The Progressziv Intézet (Progressive Institute) together with Publicus Research conducted another poll that is worthy of analysis. It is about Hungarian attitudes toward Jobbik, the party of the far-right that has a very good chance of sending one or two representatives to the European Parliament. It also looks, as things stand now, that Jobbik will receive enough votes to get into the Hungarian parliament next year. The Progressive Institute wanted to know to what extent Hungarians are aware of the extreme nature of Jobbik. The answer in brief: not very much. They seem to be confused about the very concept of political extremism.
One of the questions asked was whether Jobbik poses any danger to Hungarian democracy. Interestingly only 36% of those asked replied in the affirmative. Twenty-eight percent didn't think that Jobbik was at all dangerous while a surprisingly high percentage "had no opinion." The question is how it is possible that that so many people don't know what Jobbik is all about. There are three possible explanations, says the Progressive Institute. First, the messages of Jobbik don't even reach the public, but that is hard to imagine. Here is one "message" that surely indicates that Jobbik is a danger to Hungarian democracy. On October 23, 2008, Gábor Vona, Jobbik's leader, gave a speech in which he said: "I send the message to [TV2 and RTL Klub] that they should be afraid of the day when Jobbik can decide their fate because we have already made our decision. . . . We will close TV2 and RTL Klub. But because we are very, very angry that will not be all. We will show their owners and editors where the exit is from this country and we will raze their headquarters to the ground. . . . Once history sweeps away this liberal rubble our time will come. And then Hungary to the last ounce of soil, to the last drop of water, to the last man will be ours."
The second possibility is that Hungarians "are unable to decode" Jobbik messages. Kornélia Magyar in a round-table discussion last night ("A tét," ATV) indicated that she and her co-researchers think that there are indeed problems with "decoding." People are confused because Fidesz sends mixed messages to its followers. Fidesz refuses to condemn Jobbik as a party with neo-nazi ideas. Moreover, Viktor Orbán's party actually adopts extreme positions in order to compete with Jobbik for the favor of its prospective voters. Thus the politically less sophisticated voters are uncertain about the nature of Jobbik's ideology. If Fidesz condemned Jobbik and called it what it is, the confusion would be less pronounced.
The third possibility is that in the undecided segment there are a large number of people who are "hiding" and who are actually Jobbik sympathizers. Let's look at the answers on the basis of party preference. Fidesz supporters are much more tolerant toward Jobbik. If you ask them whether Jobbik is a danger to Hungarian democracy 41% will disagree with this proposition. Only 10% will strongly agree and 25% will somewhat agree. The MSZP results are strikingly different. Among MSZP voters only 19% are not afraid of Jobbik while 56% find the party dangerous. The Fidesz results are especially interesting because it seems that the leadership's efforts to steer people away from Jobbik might not be successful. There may be a fair number of Fidesz supporters who actually sympathize with Jobbik. Among those who at present are unsure of how they would vote, those condemning Jobbik are in the majority. That leads me to believe that the unsure voters lean more to the left than to the right. However, we should note that 50% of the undecided voters couldn't answer one way or the other about Jobbik as a danger to democracy.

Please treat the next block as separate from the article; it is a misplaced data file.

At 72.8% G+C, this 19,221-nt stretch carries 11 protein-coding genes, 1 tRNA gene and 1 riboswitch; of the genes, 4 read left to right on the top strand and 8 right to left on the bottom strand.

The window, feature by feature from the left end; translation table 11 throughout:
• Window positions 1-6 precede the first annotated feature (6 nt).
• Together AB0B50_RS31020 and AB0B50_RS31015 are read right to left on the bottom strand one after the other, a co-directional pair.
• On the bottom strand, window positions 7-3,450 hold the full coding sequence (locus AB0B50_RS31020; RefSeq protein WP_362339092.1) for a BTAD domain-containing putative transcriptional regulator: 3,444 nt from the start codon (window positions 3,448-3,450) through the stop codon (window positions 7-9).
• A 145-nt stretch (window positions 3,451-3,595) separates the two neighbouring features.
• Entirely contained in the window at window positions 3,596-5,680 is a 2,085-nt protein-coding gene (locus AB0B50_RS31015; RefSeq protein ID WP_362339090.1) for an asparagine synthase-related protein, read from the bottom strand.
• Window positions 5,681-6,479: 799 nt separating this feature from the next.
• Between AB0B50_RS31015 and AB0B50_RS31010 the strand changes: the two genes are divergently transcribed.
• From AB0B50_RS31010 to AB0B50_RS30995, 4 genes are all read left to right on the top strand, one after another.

The next to last question was whether Jobbik's participation in the work of parliament would be beneficial. The pattern was similar to the previous results. Among Fidesz supporters 35% would look upon such a development with favor as opposed to MSZP voters where only 14% would consider Jobbik's participation in the work of parliament beneficial. Analysts' opinion on the question is split. There are those who think that parliamentary politics would "tame" Jobbik. After all, they couldn't speak in the House the way they speak on the street. Others doubt such an optimistic assessment.
Finally, the Progressive Institute posed a question about the possibility of a coalition between Fidesz and Jobbik. Here 36% were unable to answer the question. After all, in the past there were some unexpected coalitions. In 1994 SZDSZ to the last minute said there was no way they would form a coalition with the socialists. And then there was a coalition. Fidesz in 1998 said that it would never form a coalition with the Smallholders, but when it was clear that without the Smallholders there was no majority, they formed a coalition government. Those who answered the question are deeply divided. Thirty-one percent thought that a Fidesz-Jobbik coalition was a possibility, while 28% couldn't imagine such an outcome. Of course, it all depends on the results of the next elections. If Fidesz needs Jobbik, it will form a coalition even if the international community doesn't approve of such a move. Viktor Orbán could justify the move by contending that he would be able to "handle" Jobbik just as easily as he handled the Smallholders. Perhaps, but I wouldn't bet on it.